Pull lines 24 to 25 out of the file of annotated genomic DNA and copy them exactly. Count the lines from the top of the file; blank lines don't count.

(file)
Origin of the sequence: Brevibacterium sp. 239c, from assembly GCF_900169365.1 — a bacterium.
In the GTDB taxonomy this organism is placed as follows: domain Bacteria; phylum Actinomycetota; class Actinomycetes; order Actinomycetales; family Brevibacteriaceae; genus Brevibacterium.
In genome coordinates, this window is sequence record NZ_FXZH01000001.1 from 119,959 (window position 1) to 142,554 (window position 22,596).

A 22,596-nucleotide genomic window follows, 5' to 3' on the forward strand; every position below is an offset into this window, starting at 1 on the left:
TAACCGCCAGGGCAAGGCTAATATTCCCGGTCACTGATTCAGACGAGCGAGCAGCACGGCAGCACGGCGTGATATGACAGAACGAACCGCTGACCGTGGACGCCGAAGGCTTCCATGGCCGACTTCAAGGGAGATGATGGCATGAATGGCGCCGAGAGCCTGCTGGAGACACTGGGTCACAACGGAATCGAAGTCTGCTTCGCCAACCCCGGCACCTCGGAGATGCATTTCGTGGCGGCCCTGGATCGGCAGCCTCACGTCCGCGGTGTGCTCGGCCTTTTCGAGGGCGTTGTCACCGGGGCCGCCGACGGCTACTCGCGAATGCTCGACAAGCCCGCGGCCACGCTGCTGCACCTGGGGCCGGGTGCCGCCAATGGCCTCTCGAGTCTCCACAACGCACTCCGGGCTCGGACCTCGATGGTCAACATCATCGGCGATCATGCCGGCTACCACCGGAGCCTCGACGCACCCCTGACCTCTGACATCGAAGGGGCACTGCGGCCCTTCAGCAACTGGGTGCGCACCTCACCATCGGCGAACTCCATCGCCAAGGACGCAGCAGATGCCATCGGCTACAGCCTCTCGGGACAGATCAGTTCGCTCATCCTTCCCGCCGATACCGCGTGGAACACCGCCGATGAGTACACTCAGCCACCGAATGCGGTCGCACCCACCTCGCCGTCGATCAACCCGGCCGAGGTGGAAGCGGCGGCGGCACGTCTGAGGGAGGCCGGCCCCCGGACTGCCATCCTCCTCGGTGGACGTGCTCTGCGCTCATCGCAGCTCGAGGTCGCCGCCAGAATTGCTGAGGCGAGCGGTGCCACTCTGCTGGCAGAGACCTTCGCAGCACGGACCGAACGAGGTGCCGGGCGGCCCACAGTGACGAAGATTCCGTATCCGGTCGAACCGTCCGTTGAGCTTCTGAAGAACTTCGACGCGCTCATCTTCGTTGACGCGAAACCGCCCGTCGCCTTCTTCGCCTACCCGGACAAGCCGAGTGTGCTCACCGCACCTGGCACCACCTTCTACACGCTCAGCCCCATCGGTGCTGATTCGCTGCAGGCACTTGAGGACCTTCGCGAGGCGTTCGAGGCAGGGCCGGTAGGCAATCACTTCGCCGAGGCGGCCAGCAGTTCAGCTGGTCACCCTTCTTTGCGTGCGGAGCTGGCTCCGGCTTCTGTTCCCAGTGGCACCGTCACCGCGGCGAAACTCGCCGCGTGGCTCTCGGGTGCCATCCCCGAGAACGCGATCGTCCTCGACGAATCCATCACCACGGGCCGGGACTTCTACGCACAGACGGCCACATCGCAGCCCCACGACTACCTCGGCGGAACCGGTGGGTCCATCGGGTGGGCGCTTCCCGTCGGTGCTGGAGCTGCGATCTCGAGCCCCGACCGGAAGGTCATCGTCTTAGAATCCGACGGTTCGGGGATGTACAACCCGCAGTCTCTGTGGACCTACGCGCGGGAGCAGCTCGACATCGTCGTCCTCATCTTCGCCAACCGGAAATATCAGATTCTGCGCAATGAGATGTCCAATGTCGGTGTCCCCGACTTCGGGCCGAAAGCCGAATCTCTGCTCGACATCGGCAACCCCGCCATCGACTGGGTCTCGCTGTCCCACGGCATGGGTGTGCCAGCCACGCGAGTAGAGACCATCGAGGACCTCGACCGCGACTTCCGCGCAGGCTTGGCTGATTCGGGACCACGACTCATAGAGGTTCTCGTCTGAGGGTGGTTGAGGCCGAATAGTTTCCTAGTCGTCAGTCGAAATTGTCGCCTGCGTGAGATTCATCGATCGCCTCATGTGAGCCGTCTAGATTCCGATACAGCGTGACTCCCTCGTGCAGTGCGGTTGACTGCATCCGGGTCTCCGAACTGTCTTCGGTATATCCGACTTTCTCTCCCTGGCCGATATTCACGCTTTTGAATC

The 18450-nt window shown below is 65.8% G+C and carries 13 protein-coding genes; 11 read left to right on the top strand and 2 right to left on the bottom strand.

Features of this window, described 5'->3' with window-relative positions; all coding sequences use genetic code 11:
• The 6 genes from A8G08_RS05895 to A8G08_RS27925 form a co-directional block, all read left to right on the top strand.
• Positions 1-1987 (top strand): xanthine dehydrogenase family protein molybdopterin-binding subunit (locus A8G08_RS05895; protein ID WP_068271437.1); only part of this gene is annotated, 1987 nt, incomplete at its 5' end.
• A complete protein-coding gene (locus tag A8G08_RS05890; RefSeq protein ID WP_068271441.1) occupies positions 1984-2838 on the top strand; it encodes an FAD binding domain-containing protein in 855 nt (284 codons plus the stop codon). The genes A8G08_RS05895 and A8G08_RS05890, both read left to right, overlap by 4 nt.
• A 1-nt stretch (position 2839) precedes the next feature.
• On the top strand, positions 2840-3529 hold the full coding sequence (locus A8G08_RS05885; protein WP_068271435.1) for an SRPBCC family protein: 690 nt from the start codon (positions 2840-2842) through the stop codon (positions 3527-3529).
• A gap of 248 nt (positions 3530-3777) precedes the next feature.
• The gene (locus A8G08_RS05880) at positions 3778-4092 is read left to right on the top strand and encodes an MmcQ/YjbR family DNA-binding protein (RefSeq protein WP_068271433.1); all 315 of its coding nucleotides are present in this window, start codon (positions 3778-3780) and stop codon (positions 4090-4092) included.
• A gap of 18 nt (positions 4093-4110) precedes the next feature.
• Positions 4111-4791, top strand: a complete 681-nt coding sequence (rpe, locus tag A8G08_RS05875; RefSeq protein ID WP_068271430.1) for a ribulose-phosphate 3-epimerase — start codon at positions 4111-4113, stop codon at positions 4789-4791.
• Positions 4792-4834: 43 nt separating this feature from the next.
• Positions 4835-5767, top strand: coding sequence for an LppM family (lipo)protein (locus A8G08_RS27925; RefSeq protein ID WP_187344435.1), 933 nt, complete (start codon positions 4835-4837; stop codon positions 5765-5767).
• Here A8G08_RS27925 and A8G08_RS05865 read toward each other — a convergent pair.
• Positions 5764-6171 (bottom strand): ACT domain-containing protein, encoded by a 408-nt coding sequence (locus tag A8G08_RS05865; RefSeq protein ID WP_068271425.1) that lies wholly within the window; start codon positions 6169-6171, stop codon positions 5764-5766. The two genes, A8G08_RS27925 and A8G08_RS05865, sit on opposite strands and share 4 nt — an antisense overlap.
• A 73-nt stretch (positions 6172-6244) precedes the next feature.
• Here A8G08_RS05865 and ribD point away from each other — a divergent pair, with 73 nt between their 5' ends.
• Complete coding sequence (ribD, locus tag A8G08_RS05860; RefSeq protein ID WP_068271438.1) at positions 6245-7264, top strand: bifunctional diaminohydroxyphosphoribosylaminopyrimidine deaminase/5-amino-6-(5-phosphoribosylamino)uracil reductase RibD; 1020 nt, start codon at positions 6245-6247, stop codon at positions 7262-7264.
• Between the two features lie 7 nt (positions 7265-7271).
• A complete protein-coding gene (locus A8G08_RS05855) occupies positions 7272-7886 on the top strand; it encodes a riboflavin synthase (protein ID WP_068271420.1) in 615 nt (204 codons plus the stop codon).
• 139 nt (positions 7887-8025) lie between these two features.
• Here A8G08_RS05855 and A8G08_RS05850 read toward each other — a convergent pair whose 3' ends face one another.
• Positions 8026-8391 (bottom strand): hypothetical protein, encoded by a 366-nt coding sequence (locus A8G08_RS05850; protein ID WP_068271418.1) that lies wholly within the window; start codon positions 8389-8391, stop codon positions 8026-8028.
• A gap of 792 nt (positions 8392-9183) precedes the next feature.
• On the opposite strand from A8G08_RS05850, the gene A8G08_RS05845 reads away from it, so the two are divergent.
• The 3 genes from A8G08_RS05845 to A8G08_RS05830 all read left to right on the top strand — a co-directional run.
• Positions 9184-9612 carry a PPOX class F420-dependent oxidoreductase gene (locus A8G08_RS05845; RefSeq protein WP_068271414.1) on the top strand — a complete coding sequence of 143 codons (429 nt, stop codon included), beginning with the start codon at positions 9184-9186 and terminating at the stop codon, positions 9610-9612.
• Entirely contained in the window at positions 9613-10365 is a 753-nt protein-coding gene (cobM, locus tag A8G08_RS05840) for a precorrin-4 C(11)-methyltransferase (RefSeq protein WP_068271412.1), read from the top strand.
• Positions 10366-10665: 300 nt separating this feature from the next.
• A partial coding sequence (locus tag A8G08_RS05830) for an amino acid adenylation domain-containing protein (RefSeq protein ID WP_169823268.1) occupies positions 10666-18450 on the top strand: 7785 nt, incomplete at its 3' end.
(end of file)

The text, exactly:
• Between the two features lie 7 nt (positions 7265-7271).
• A complete protein-coding gene (locus A8G08_RS05855) occupies positions 7272-7886 on the top strand; it encodes a riboflavin synthase (protein ID WP_068271420.1) in 615 nt (204 codons plus the stop codon).